Matthew Heineman and Susan Froemke co-produce and co-direct a persuasive critique of interlocking crises in the U.S. medical policy and practice. The title—”Escape Fire: Lessons for the Future of Health Care”—comes from a 1999 speech by Dr. Don Berwick, one of several effective talking heads here. The original “escape fire” was one set in self-defense by a quick-thinking Montana firefighter in 1949. To deprive fast-approaching flames of fuel, he burned away everything in the forest around him and stayed there. He failed to convince others this would work. They fled and died. “Escape Fire” does not advocate sacrificing anything except health industry profits to effect a comparable cure. The filmmakers alarm without panic and reason without histrionics. Possibly over-polished, this documentary deploys fourteen Moby numbers on its soundtrack. The design and tone are recognizable from a handful of two other worthy works, by Errol Morris for one, that found theatrical distribution in recent years. A general practitioner claims a five-minute appointment leading to a costly procedure or prescription can bring in $1,500, while a forty-five minute consultation with a patient about preventive measures may yield only $15 for a practice. Useful testimony comes from Dr. Andrew Weil of the University of Arizona Center for Integrative Medicine and from Dr. Dean Ornish of the Preventive Medicine Research Institute, as well as a conscience-striken defector from Cigna. US Army Sergeant Yates, an Afghanistan vet with PTSD, supplies a multipurpose personal saga. Replacing his toxic costly mix of pharmaceuticals with acupuncture argues for systemic change. 99m. (Bill Stamets)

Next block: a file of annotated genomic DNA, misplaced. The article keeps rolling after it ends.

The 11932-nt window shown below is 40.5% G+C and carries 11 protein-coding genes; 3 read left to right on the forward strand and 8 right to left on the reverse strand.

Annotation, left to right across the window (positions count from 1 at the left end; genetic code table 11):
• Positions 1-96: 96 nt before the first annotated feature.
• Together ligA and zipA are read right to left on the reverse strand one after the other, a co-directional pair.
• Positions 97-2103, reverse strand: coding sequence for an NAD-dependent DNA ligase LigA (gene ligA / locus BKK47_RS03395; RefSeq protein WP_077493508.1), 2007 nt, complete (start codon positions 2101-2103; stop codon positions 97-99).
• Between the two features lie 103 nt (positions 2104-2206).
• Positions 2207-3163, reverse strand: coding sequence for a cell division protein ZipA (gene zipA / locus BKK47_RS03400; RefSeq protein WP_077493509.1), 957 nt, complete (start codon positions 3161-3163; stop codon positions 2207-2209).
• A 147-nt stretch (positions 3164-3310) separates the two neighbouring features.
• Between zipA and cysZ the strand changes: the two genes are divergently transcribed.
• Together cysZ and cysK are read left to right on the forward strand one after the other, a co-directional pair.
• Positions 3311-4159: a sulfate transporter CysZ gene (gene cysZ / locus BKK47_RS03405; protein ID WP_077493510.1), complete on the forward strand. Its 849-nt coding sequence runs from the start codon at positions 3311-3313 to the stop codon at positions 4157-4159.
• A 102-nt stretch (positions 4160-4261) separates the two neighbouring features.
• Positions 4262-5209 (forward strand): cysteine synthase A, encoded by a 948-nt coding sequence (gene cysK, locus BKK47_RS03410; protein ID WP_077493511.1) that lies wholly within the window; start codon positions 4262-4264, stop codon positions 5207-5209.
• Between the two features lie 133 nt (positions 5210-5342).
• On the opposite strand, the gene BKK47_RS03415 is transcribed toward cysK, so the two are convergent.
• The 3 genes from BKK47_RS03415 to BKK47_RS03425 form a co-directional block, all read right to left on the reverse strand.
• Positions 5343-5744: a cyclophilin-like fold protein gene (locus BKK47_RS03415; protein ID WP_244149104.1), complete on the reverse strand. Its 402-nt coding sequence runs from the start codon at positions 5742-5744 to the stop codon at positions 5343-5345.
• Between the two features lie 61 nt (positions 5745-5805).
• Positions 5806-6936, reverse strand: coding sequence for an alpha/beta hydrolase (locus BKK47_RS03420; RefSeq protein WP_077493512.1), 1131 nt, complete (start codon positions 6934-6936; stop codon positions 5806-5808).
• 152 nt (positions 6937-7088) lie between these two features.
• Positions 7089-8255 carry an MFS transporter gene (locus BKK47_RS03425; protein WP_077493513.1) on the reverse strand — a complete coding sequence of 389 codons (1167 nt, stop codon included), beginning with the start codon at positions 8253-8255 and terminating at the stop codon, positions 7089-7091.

“Escape Fire” opens Friday at 600 North Michigan
Ray Pride is Newcity’s film critic and a contributing editor to Filmmaker magazine.
His multimedia history of Chicago “Ghost Signs” will be published soon. Previews of the project are on Twitter and on Instagram as Ghost Signs Chicago. More photography on Instagram.